Following the Spaulding definitions, which categorize levels of disinfection based on the object’s intended use and risk for infection in the use of that item, noncritical surfaces in the health care setting are those that only touch intact skin, and these require low-level disinfection. Some examples of noncritical items includes noncritical surfaces that may have contact with patients or health care providers (bedside rails, toilet, sink, overbed tables, and others), noncritical surfaces that do not have contact with patients or health care staff (ceilings, walls, window sills, and others), and medical devices (blood pressure cuffs, monitors, and others). All require low-level disinfection, and the frequency may vary. For example, noncritical surfaces need cleaning only when visibly soiled and periodically; noncritical surfaces that contact patients or health care providers should be cleaned and disinfected daily (or more frequently) and at terminal cleaning; and equipment should be disinfected between patients if shared or at least daily and at terminal cleaning.
      By definition, a low-level disinfect is an agent that destroys all vegetative bacteria (except tubercule bacilli) lipid viruses, some nonlipid viruses, and some fungi but not bacterial spores on inanimate objects. There are many factors that affect the efficacy of the disinfectant including: prior cleaning of the item, whether there is any organic or inorganic substances present, the type and level of microbial contamination, the concentration and contact time of the disinfectant, the physical nature of the item, whether or not there is the presence of a biofilm, and also the temperature and pH of the environment.

      Rutala WA, Weber DJ, the Healthcare Infection Control Practices Advisory Committee. Guidelines for disinfection and sterilization in healthcare facilities, 2008. Available from: http://www.cdc.gov/ncidod/dhqp/pdf/guidelines/Disinfection_Nov_2008.pdf. Accessed May 1, 2012.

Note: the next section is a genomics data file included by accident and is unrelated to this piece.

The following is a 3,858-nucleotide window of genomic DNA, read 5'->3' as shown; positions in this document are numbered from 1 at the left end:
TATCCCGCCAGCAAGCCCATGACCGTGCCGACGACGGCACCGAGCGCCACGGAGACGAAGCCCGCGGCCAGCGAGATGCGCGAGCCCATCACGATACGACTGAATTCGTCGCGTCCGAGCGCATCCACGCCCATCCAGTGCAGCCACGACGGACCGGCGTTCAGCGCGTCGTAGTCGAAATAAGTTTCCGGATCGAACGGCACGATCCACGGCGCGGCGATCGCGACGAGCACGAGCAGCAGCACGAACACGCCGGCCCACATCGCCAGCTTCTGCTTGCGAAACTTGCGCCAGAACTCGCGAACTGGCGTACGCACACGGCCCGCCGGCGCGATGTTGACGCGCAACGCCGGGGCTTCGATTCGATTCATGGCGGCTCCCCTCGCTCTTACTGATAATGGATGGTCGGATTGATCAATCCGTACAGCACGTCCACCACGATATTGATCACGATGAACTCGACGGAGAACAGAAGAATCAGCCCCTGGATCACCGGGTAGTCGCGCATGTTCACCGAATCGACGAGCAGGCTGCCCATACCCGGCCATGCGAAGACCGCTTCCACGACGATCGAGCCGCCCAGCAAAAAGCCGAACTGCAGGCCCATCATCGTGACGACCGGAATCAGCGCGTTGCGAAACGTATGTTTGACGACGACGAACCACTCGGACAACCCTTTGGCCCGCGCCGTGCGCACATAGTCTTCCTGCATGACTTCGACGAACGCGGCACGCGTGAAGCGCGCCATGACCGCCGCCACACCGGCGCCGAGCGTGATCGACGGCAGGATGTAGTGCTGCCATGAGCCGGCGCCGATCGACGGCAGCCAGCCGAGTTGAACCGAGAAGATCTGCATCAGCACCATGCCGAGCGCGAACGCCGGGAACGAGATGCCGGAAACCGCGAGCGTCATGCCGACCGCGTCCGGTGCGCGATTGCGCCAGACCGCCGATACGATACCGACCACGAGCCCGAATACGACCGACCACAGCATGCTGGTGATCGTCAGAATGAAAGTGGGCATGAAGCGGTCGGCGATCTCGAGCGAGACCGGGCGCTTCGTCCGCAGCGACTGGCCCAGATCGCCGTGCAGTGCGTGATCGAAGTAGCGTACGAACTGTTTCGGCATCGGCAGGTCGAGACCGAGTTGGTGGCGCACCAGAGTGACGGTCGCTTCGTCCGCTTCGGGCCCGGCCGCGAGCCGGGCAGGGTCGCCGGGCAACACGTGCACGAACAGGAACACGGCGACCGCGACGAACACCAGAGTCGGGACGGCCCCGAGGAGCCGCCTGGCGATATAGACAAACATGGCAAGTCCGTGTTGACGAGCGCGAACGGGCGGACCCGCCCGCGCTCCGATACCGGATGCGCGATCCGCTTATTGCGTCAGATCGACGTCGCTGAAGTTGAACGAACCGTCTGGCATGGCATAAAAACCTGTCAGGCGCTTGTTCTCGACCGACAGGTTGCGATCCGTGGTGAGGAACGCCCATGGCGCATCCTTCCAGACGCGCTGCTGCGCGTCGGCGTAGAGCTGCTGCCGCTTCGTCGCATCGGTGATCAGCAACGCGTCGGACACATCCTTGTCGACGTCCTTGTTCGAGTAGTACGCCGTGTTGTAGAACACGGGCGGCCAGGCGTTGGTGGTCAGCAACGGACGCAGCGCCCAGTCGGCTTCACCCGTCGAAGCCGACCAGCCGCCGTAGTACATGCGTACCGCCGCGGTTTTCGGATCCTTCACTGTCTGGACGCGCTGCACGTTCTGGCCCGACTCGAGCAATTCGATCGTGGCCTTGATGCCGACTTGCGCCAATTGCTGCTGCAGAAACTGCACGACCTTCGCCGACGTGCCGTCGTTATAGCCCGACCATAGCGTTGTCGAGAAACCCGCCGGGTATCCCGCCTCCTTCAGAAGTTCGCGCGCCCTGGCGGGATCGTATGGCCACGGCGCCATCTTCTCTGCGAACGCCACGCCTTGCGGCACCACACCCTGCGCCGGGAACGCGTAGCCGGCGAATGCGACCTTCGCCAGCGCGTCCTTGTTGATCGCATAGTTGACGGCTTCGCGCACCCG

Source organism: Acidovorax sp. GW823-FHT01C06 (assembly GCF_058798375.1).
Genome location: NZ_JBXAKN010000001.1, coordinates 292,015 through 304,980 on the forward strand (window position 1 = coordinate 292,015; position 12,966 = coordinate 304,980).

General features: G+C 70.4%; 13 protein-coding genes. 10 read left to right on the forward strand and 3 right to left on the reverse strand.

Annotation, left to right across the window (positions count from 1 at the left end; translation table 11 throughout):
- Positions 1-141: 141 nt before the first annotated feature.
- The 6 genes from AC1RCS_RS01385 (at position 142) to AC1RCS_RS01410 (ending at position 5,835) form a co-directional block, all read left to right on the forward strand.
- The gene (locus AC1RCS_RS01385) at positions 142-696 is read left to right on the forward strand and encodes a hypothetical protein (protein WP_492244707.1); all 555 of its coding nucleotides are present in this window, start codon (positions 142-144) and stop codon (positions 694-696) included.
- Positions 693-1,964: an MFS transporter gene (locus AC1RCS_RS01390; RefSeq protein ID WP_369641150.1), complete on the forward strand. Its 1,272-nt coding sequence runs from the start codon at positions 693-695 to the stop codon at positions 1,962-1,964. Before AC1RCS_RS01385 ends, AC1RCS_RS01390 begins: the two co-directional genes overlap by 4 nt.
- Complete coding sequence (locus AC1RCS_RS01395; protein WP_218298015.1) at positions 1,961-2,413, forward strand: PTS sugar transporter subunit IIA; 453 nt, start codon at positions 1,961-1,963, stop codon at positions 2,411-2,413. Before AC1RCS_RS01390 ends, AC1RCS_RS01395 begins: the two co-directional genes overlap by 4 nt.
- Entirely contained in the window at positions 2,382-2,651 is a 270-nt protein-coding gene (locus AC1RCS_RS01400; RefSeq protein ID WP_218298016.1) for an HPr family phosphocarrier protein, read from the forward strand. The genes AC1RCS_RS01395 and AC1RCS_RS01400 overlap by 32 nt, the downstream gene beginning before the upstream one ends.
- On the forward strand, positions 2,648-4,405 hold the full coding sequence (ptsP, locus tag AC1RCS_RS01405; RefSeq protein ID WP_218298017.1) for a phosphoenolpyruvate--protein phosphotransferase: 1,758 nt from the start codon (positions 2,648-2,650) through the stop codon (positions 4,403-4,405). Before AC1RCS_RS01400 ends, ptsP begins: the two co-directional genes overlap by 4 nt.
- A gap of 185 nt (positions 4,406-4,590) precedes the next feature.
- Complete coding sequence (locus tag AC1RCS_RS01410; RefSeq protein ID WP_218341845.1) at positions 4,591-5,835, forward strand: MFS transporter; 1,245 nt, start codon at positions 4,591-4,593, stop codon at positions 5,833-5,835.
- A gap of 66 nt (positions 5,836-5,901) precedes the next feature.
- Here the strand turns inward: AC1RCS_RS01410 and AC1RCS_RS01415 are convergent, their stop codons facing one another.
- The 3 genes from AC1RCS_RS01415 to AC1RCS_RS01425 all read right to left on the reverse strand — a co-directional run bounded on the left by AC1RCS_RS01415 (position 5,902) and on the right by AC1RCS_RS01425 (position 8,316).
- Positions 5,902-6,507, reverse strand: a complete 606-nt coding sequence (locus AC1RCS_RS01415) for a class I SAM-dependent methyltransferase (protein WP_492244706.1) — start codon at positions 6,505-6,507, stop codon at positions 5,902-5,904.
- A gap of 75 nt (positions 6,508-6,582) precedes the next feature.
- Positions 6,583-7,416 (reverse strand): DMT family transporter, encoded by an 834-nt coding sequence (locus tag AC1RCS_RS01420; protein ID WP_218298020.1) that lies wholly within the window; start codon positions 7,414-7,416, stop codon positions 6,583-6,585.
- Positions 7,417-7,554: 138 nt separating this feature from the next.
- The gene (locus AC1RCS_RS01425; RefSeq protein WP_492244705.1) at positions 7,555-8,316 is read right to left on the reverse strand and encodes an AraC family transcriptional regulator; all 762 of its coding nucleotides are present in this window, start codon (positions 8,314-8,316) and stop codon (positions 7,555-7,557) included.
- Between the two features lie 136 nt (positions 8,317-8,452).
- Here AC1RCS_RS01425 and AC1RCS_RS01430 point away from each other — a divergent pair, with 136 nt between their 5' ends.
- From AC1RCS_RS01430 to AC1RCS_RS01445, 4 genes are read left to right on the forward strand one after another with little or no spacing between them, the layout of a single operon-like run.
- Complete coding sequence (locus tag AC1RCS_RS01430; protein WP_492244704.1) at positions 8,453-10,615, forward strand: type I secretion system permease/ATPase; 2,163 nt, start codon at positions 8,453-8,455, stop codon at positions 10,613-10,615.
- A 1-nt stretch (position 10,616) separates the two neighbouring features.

One inconsistency in the Spaulding classification system and the definition of a low-level disinfectant is when it comes to Clostridium difficile (CD). One of our biggest challenges in cleaning and disinfecting the environment is to remove CD spores to prevent the transmission of this organism to other patients. In the case of CD, it is necessary for the CD spores to be physically removed from surfaces or inactivated by the use of a sporicidal germicide.

      Selection of cleaning products

      Selection of the cleaning products should include a review of the current cleaning agents and disinfectants used within your institution. Guidelines have outlined environmental disinfection protocols that include routine cleaning and disinfection of environmental surfaces with a US Environmental Protection Agency-registered, hospital-grade disinfectant.
      • Sehulster L.
      • Chinn R.Y.
      • CDC
      • HICPAC
      Guidelines for environmental infection control in health-care facilities: recommendations of CDC and Healthcare Infection Control Practices Advisory Committee (HICPAC).

      Rutala WA, Weber DJ, the Healthcare Infection Control Practices Advisory Committee. Guidelines for disinfection and sterilization in healthcare facilities, 2008. Available from: http://www.cdc.gov/ncidod/dhqp/pdf/guidelines/Disinfection_Nov_2008.pdf. Accessed May 1, 2012.

      Common products include quaternary ammonium compounds, sodium hypochlorite, phenolics, and hydrogen peroxide. All products have pros and cons for use, but it is of utmost importance to use the product following manufacturer’s recommendations for use on certain surfaces and for the correct use dilution. Some characteristics to consider when choosing the appropriate disinfectant are listed in Table 1.
      Table 1Desired disinfectant characteristics
      FunctionSafety
      Broad-spectrum antimicrobial efficacyLow toxicity to humans
      Short contact timeNonallergenic and nonsensitizing